Jane Yolen - Jane Yolen is a widely published author of 300+ books. Her poetry has been in numerous magazines, journals and anthologies around the world. Two-time Nebula winner for short fiction, she’s also a World Fantasy Grand Master and a Science Fiction Poetry Association Grand Master. Six colleges have given her honorary doctorates.
--> Dilys Rose - Dilys Rose has published eleven books, including Red Tides, Pest Maiden, Lord of Illusions and Bodywork. Her work has received a number of awards. She enjoys creative collaborations and is currently completing the text for a song cycle. Her novel, Pelmanism, will be published later this year by Luath Press.
Aiko Harman - is a Los Angeles native now living in Scotland where she completed an MSc in Creative Writing at the University of Edinburgh. Aiko’s poetry is published in The Best British Poetry 2011, Anon, and The Edinburgh Review, among others.
Ian McLachlan - His illustrated poetry pamphlet Confronting the Danger of Art is available from Sidekick Books. He has recently completed a story consisting of twenty-six poems about a London vampire and is currently scoping out publishers. Two poems from this collection can be read in the Spring 2014 issue of Magma. He tweets @ianjmclachlan.
Kirsten Irving - Kirsten Irving is one of the editors behind collaborative poetry press Sidekick Books. Her first collection, Never Never Never Come Back, was released in 2012 by Salt Publishing. Her poetry has been shortlisted for the Bridport Prize, translated into Russian and Spanish and thrown out of a helicopter. She is currently writing on a steampunk novel-poetry crossover and works as a freelance copywriter. She blogs at "Copy That".
Kona MacPhee - (a lifelong SF fan) grew up in Australia and now lives in Scotland. Her second collection, Perfect Blue (Bloodaxe 2010), won the Geoffrey Faber Memorial Prize for 2010. Her most recent collection is What Long Miles.
WN Herbert - has been visiting this planet in a number of disguises over the last few millennia. Most recent cover story is he was born in Dundee in 1961, XXX is published by Bloodaxe Books, and teaches Creative Writing at Newcastle University. But he’s fooling no-one.
Andrew J. Wilson - "Merciless" originally appeared in Split Screen: Poetry Inspired by Film & Television, edited by Andy Jackson (Red Squirrel Press, 2012), and then, after being selected for Where Rockets Burn Through, it was reprinted again in Weird Tales #361. His short stories, articles and poems have been published all over the world. Recent work appears in A Sea of Alone: Poems for Alfred Hitchcock and Split Screen: Poetry Inspired by Film & Television. With Neil Williamson, he co-edited the award-nominated anthology Nova Scotia: New Scottish Speculative Fiction.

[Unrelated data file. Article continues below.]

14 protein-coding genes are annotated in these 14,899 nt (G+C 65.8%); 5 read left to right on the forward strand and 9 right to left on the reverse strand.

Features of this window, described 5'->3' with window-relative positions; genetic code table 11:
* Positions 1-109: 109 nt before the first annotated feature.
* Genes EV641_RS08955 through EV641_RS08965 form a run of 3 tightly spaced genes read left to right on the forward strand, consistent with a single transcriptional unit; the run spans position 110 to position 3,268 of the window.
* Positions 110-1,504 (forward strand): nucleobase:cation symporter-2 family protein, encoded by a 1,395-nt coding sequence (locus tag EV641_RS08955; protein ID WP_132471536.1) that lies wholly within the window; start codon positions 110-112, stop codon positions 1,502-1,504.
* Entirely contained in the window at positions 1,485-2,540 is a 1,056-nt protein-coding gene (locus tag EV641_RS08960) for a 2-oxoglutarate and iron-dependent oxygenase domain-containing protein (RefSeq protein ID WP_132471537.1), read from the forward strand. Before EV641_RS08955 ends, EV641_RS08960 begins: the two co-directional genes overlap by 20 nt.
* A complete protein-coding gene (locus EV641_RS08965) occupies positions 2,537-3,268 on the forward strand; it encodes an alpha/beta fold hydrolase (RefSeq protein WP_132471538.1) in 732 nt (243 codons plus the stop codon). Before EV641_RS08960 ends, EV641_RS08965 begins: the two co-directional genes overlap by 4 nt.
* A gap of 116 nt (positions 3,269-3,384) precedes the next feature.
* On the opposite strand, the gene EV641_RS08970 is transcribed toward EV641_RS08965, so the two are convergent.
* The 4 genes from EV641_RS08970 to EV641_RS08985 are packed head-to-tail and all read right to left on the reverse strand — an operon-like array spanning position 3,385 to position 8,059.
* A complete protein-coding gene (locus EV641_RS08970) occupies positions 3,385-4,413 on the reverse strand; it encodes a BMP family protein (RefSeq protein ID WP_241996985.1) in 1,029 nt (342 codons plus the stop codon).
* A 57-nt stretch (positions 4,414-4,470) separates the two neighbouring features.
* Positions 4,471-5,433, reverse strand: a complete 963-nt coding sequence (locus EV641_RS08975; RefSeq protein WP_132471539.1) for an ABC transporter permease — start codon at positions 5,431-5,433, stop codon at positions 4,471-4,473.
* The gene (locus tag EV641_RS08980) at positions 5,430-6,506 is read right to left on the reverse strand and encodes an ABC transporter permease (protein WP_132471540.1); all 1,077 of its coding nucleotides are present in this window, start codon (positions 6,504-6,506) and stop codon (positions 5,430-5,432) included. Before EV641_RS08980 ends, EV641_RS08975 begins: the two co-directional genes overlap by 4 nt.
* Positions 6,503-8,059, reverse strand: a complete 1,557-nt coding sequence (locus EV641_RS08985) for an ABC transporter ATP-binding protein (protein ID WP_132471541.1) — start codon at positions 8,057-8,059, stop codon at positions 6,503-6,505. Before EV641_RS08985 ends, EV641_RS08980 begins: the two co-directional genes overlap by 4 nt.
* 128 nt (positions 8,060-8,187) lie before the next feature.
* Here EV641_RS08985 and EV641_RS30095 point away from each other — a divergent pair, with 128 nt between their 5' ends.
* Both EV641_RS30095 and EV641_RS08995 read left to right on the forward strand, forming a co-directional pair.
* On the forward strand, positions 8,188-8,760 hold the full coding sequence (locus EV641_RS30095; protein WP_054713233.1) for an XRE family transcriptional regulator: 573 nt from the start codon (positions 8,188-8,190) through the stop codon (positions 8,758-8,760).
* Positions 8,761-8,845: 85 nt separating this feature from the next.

Claire Askew - Her poetry has appeared in a variety of publications, including The Guardian, The Edinburgh Review, The Istanbul Review and Poetry Scotland. Her work has also been widely anthologised and won many awards, most recently the inaugural International Salt Prize for Poetry. She works at Scottish Book Trust as a project co-ordinator, and blogs at One Night Stanzas.
Ken MacLeod - Ken MacLeod has written more than 13 novels, from The Star Fraction (1995) to Intrusion (2012). In 2009 he was Writer in Residence at the ESRC Genomics Policy and Research Forum. He is now Writer in Residence at the MA Creative Writing course, Edinburgh Napier University. His most recent novel is Descent.
Ron Butlin - is the Edinburgh Makar. An international prize-winning author, his novel The Sound of My Voice was included in the Guardian’s 1000 Books You Have To Read. He is also an opera librettist, short story writer and playwright. His new novel, Ghost Moon, will be published in April; and his new opera, Wedlock, will be premiered later this year by Scottish Opera.
Pippa Goldschmidt - is a writer based in Edinburgh. I used to be a professional astronomer and much of my writing is inspired by science. My novel ‘The Falling Sky’ about a scientist who thinks she’s found evidence contradicting the Big Bang theory was a finalist in the Dundee International Book Prize in 2012 and was published last year by Freight Books. My short stories, non-fiction and poetry have been published in a variety of magazines and anthologies, including Gutter, Lablit, New Writing Scotland and the New York Times.
Thanks for reading!!!